Our Garden: A Reflection by Saba RonPosted on September 24th, 2019
Greene Family Camp Family, Shalom,
First, I want to wish the entire GFC family a happy and healthy New Year, Shana Tova.
It has been nearly two months since Session Two ended and I returned home to Kibbutz Yahel in Israel. It was an incredible summer of fun, learning, Judaism, tasty vegetables, herbs, sweet peaches, and my Bedouin tea (or as y’all know it, Saba Ron’s tea).
By the way, before you finish reading I will reveal the ingredients for my Bedouin tea. This way, even when I am back home in Israel and you are away from camp, you can still get a taste of my Bedouin tea and can imagine sitting with your friends in the garden.
Everyone who visited our garden had the opportunity to see the rainbow display of flowers: red, yellow, white, shades of blue, purple, pink and orange. We watched an abundance of butterflies floating around the flowers, enjoyed the fragrances of lavender, rosemary, basil, and mint. We tasted the fresh tomatoes, mint, basil, peppers (both sweet and spicy), corn, potatoes, watermelon, cantaloupes, and the beloved sweet peaches. These peaches are very special, because they were the harvest of the trees we planted in the spring of 2017. Next summer, our hard work will continue to pay off as we will likely enjoy the first harvests of figs, pears, apples, plums, and pecans.
Looking back, our garden was very busy during Summer 2019. Every day, campers from all units visited, learned, and experienced all of the amazing sights, smells, and tastes that the garden had to offer.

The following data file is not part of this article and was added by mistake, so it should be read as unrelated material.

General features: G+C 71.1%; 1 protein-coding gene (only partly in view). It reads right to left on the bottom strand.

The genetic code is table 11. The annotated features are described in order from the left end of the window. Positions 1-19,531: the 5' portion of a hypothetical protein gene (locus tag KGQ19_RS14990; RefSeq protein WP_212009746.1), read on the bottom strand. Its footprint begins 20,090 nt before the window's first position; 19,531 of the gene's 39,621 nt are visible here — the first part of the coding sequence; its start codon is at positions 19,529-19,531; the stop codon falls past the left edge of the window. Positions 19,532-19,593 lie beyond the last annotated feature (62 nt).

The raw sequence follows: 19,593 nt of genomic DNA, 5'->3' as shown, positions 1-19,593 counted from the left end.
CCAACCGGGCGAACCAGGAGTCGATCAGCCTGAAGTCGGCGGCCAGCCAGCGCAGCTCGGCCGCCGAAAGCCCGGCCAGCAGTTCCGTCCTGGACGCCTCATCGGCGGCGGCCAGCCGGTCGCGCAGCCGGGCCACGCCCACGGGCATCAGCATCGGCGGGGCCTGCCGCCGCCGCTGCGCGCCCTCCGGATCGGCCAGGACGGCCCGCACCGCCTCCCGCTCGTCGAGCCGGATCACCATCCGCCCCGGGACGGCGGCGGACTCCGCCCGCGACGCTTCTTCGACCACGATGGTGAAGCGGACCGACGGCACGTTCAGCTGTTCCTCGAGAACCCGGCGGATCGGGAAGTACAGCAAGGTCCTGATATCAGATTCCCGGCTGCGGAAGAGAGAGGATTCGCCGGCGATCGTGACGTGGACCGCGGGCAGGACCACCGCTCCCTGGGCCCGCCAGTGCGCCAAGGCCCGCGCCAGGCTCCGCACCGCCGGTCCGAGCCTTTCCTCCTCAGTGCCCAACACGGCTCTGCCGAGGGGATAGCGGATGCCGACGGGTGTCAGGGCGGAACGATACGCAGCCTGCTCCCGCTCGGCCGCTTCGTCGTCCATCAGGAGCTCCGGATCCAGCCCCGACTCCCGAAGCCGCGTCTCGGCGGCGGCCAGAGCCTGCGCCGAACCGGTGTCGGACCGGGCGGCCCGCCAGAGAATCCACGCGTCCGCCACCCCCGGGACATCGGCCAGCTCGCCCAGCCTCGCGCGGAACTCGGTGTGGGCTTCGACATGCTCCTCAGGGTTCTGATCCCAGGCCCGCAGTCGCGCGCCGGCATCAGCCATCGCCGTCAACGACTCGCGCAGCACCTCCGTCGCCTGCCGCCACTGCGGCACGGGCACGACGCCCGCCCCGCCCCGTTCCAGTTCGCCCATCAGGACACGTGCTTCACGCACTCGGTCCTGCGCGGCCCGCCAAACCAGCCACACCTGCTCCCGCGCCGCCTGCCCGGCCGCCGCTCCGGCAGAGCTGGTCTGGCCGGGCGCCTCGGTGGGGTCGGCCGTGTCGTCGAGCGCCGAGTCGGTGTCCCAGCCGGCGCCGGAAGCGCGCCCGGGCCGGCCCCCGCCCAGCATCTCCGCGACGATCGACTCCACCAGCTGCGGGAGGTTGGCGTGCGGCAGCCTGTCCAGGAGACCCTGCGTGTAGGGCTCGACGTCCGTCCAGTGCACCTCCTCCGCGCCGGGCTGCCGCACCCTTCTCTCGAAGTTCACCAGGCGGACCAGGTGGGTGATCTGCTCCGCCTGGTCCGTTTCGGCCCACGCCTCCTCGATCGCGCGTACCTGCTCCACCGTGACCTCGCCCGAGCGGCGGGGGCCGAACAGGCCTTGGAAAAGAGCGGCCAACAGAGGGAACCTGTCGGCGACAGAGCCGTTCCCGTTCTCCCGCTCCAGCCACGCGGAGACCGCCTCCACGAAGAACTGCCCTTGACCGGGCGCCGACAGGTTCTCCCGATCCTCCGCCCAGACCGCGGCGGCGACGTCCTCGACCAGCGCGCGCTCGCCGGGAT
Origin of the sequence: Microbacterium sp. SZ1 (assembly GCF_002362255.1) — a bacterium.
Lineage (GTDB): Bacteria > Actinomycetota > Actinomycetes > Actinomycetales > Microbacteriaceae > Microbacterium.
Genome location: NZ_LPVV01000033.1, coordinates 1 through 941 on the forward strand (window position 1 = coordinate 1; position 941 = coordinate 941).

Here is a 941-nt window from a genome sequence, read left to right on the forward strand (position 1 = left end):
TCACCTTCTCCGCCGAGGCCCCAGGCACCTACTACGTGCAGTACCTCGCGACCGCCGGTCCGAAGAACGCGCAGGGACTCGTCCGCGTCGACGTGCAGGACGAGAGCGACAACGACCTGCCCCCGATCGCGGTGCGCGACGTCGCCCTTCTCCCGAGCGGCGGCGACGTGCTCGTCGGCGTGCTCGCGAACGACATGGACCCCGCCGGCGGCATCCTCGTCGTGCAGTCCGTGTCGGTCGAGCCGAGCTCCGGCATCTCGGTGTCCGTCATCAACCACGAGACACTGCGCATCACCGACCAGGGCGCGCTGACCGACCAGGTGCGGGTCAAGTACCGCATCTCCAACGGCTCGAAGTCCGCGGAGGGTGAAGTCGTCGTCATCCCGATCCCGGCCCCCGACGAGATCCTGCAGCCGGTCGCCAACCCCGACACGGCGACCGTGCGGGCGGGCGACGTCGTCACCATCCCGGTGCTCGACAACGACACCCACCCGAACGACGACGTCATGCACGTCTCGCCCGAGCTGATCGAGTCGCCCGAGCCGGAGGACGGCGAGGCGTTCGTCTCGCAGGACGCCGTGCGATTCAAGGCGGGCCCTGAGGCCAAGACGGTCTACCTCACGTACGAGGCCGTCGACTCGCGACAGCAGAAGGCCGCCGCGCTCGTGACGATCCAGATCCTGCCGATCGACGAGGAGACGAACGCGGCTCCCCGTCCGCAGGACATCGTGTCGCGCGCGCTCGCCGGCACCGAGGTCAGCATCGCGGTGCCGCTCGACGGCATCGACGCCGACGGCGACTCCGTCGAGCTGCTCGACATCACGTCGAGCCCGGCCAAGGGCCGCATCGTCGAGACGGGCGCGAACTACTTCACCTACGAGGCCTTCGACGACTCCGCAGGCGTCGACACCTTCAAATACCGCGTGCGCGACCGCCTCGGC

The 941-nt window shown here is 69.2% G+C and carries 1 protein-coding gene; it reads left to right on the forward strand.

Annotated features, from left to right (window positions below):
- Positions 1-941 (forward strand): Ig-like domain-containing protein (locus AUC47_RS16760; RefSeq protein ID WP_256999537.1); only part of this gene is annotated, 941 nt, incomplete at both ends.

Every unit had a vital role in the strengthening of our garden community.
Kibbutz. The Kibbutz campers, on their last work day, coined the phrase OUR GARDEN. The garden is not the product of my work, but it is the result of the hard work of everyone at GFC. The Kibbutz campers arrived at the garden with lots of enthusiasm and energy every morning. By summer’s end, all of the plans I mapped out for Kibbutz were completed with a job well done. Before the summer, most of the Kibbutz campers had no previous experience using a shovel or rake… But today, after a summer of learning, I would hire them without thinking twice.
Gadol. This past summer, a Garden Gadol activity was offered to Melachim and S’ganim campers which allowed those that were interested to help in the garden for an hour every day. A dozen campers participated, learning about the secrets of gardening from the McLennan County Master Gardeners (who volunteer each year), as well as lending a hand in the garden work.
Bonim, Shorashim & Niviim. GFC’s youngest campers visited the garden every morning at 7:30 for a tasting and learning experience. There were always a lot of questions, a lot of fun, and a lot of thank yous.
Kohanim, Shoftim, Melachim and Sganim. The older campers on main camp would come visit me in the garden during Cufsha (free time). They dug up potatoes, weeded, picked vegetables and peaches, and helped to spread mulch. Everyone had a lot of fun and a feeling of accomplishment as they watched their hard work grow in front of their eyes.